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Medical Marijuana Amendment Fails, But Some Opponents Say Legislature Should Revisit The Issue

Florida's Compassionate Use law allows people suffering from specific conditions like seizures to use low-THC marijuana.
Brett Levin

A proposal to bring medical marijuana to Florida has failed to reach the 60 percent threshold needed to become a part of Florida's constitution.

Amendment Two missed the mark with 57 percent support from voters. Yet some opponents, like Polk County Sheriff Grady Judd, say the legislature should consider the issue.

“So with 58 percent, 57 percent--whatever the numbers turn out to be  showing an interest--the Florida legislature needs to do some meaningful, legal research," says Judd, who represents the position of the Florida Sheriffs Association. "At the end of the day, Florida voters said no, we don’t want this codified in our constitution, we don’t want these loopholes, we don’t want this amendment.”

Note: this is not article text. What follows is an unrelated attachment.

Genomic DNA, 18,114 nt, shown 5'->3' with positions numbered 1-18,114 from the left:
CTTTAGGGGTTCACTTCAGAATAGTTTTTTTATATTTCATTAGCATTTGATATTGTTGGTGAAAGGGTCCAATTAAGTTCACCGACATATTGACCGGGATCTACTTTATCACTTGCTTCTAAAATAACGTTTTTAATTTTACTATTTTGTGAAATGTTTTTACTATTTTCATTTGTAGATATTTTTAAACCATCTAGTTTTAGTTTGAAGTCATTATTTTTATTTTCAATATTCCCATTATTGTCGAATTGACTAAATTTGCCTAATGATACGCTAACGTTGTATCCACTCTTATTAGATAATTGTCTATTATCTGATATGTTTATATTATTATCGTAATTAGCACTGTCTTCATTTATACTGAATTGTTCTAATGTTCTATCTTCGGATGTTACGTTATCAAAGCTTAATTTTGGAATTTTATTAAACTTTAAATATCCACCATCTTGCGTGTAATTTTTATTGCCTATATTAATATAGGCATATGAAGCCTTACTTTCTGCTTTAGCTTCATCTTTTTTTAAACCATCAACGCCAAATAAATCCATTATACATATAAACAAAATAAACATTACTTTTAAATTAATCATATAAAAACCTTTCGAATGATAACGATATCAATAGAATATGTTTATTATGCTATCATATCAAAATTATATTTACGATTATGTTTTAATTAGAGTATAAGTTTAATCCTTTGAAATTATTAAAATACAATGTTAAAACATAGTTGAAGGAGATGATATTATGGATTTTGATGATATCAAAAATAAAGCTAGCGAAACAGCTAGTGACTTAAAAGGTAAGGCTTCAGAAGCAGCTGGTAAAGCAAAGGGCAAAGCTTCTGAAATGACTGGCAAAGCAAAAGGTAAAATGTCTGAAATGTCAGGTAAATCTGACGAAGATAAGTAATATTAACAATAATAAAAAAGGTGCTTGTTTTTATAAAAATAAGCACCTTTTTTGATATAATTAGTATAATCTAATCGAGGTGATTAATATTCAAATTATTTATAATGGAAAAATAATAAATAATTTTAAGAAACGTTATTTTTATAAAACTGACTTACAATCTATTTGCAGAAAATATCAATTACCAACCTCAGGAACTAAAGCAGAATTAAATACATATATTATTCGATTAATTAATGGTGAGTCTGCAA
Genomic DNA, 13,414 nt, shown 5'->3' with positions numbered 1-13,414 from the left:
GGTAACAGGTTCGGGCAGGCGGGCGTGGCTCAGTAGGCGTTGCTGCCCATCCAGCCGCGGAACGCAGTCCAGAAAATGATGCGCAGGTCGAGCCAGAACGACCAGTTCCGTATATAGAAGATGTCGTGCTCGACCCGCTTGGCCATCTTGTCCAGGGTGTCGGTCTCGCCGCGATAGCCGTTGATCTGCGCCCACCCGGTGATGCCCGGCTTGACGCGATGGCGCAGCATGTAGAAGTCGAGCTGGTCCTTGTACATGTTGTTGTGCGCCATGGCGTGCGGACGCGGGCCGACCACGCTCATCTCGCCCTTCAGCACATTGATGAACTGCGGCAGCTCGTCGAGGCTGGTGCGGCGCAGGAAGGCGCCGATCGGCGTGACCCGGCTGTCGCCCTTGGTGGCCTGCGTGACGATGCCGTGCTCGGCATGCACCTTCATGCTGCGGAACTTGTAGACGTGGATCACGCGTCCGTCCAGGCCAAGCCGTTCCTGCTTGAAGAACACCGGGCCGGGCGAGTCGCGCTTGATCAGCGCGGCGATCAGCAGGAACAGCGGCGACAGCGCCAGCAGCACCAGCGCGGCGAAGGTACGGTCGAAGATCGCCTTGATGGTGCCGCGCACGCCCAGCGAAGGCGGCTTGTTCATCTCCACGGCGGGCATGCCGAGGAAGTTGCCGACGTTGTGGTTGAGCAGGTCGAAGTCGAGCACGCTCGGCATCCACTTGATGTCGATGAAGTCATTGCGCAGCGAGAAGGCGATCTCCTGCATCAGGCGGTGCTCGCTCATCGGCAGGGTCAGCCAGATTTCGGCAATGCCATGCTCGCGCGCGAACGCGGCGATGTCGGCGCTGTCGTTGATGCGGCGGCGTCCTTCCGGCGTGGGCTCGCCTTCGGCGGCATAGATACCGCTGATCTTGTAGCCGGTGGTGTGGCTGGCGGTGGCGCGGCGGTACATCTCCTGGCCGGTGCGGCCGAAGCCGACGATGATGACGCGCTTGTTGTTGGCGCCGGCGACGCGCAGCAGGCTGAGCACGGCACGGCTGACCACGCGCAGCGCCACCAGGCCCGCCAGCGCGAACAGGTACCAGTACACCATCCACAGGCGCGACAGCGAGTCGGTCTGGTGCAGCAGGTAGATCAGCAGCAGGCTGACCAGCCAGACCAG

Meanwhile, John Morgan, the powerful trial attorney who poured millions of dollars of his own money into backing the amendment, says he plans to try again in 2016.

Follow @HatterLynn

Lynn Hatter is a Florida A&M University graduate with a bachelor’s degree in journalism. Lynn has served as reporter/producer for WFSU since 2007 with education and health care issues as her key coverage areas.  She is an award-winning member of the Capital Press Corps and has participated in the NPR Kaiser Health News Reporting Partnership and NPR Education Initiative. 

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